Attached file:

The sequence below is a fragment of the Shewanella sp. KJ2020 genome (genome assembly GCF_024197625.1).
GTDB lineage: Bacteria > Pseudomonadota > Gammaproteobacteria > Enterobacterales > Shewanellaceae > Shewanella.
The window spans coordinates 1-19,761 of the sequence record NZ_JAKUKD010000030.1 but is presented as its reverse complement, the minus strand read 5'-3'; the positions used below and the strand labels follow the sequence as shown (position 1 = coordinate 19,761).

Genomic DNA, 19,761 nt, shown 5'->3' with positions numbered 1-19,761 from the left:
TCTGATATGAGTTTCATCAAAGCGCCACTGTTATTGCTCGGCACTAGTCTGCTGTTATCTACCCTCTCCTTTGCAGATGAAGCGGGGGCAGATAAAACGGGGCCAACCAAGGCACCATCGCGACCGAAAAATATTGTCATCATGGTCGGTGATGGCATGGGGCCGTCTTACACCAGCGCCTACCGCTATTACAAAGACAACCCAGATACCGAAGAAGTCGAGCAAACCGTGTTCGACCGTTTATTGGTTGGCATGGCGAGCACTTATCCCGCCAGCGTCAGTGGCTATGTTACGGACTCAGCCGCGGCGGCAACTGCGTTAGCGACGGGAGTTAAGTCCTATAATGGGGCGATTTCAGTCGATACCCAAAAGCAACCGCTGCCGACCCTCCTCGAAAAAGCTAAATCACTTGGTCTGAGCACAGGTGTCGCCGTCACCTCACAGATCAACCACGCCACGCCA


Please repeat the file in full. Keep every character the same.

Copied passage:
The sequence below is a fragment of the Shewanella sp. KJ2020 genome (genome assembly GCF_024197625.1).
GTDB lineage: Bacteria > Pseudomonadota > Gammaproteobacteria > Enterobacterales > Shewanellaceae > Shewanella.
The window spans coordinates 1-19,761 of the sequence record NZ_JAKUKD010000030.1 but is presented as its reverse complement, the minus strand read 5'-3'; the positions used below and the strand labels follow the sequence as shown (position 1 = coordinate 19,761).

Genomic DNA, 19,761 nt, shown 5'->3' with positions numbered 1-19,761 from the left:
TCTGATATGAGTTTCATCAAAGCGCCACTGTTATTGCTCGGCACTAGTCTGCTGTTATCTACCCTCTCCTTTGCAGATGAAGCGGGGGCAGATAAAACGGGGCCAACCAAGGCACCATCGCGACCGAAAAATATTGTCATCATGGTCGGTGATGGCATGGGGCCGTCTTACACCAGCGCCTACCGCTATTACAAAGACAACCCAGATACCGAAGAAGTCGAGCAAACCGTGTTCGACCGTTTATTGGTTGGCATGGCGAGCACTTATCCCGCCAGCGTCAGTGGCTATGTTACGGACTCAGCCGCGGCGGCAACTGCGTTAGCGACGGGAGTTAAGTCCTATAATGGGGCGATTTCAGTCGATACCCAAAAGCAACCGCTGCCGACCCTCCTCGAAAAAGCTAAATCACTTGGTCTGAGCACAGGTGTCGCCGTCACCTCACAGATCAACCACGCCACGCCA